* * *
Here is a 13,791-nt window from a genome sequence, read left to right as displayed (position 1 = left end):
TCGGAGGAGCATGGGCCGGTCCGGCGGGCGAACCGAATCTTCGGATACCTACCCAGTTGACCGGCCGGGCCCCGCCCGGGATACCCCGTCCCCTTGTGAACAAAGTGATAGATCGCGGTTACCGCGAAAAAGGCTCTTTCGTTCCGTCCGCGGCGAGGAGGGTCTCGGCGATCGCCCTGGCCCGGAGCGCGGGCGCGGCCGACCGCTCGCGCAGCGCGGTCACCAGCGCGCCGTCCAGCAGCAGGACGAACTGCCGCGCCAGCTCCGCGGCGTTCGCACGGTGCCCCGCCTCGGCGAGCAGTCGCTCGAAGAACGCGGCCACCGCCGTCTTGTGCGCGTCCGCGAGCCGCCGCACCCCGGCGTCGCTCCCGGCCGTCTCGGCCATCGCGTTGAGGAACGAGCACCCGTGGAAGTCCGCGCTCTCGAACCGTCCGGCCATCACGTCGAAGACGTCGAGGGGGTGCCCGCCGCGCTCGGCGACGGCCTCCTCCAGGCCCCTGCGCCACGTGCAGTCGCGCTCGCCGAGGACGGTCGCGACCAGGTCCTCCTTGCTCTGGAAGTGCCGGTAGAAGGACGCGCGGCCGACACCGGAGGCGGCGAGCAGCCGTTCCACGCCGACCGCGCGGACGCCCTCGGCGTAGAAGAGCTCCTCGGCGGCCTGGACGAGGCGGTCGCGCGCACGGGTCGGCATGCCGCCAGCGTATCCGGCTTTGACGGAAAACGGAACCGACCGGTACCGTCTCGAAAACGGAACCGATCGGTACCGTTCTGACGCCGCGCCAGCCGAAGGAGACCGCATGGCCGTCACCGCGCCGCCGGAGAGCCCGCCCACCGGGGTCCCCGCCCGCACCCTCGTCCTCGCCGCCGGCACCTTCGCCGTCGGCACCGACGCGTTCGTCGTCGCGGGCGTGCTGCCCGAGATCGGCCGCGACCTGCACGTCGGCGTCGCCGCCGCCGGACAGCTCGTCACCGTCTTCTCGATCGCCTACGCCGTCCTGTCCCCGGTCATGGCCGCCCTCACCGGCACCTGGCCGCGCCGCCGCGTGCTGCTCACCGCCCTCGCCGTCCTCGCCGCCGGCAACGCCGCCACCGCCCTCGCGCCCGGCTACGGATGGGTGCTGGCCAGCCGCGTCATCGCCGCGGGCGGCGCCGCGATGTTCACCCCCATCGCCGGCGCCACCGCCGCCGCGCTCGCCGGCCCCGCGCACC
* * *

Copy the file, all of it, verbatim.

Here is a 13,791-nt window from a genome sequence, read left to right as displayed (position 1 = left end):
TCGGAGGAGCATGGGCCGGTCCGGCGGGCGAACCGAATCTTCGGATACCTACCCAGTTGACCGGCCGGGCCCCGCCCGGGATACCCCGTCCCCTTGTGAACAAAGTGATAGATCGCGGTTACCGCGAAAAAGGCTCTTTCGTTCCGTCCGCGGCGAGGAGGGTCTCGGCGATCGCCCTGGCCCGGAGCGCGGGCGCGGCCGACCGCTCGCGCAGCGCGGTCACCAGCGCGCCGTCCAGCAGCAGGACGAACTGCCGCGCCAGCTCCGCGGCGTTCGCACGGTGCCCCGCCTCGGCGAGCAGTCGCTCGAAGAACGCGGCCACCGCCGTCTTGTGCGCGTCCGCGAGCCGCCGCACCCCGGCGTCGCTCCCGGCCGTCTCGGCCATCGCGTTGAGGAACGAGCACCCGTGGAAGTCCGCGCTCTCGAACCGTCCGGCCATCACGTCGAAGACGTCGAGGGGGTGCCCGCCGCGCTCGGCGACGGCCTCCTCCAGGCCCCTGCGCCACGTGCAGTCGCGCTCGCCGAGGACGGTCGCGACCAGGTCCTCCTTGCTCTGGAAGTGCCGGTAGAAGGACGCGCGGCCGACACCGGAGGCGGCGAGCAGCCGTTCCACGCCGACCGCGCGGACGCCCTCGGCGTAGAAGAGCTCCTCGGCGGCCTGGACGAGGCGGTCGCGCGCACGGGTCGGCATGCCGCCAGCGTATCCGGCTTTGACGGAAAACGGAACCGACCGGTACCGTCTCGAAAACGGAACCGATCGGTACCGTTCTGACGCCGCGCCAGCCGAAGGAGACCGCATGGCCGTCACCGCGCCGCCGGAGAGCCCGCCCACCGGGGTCCCCGCCCGCACCCTCGTCCTCGCCGCCGGCACCTTCGCCGTCGGCACCGACGCGTTCGTCGTCGCGGGCGTGCTGCCCGAGATCGGCCGCGACCTGCACGTCGGCGTCGCCGCCGCCGGACAGCTCGTCACCGTCTTCTCGATCGCCTACGCCGTCCTGTCCCCGGTCATGGCCGCCCTCACCGGCACCTGGCCGCGCCGCCGCGTGCTGCTCACCGCCCTCGCCGTCCTCGCCGCCGGCAACGCCGCCACCGCCCTCGCGCCCGGCTACGGATGGGTGCTGGCCAGCCGCGTCATCGCCGCGGGCGGCGCCGCGATGTTCACCCCCATCGCCGGCGCCACCGCCGCCGCGCTCGCCGGCCCCGCGCACC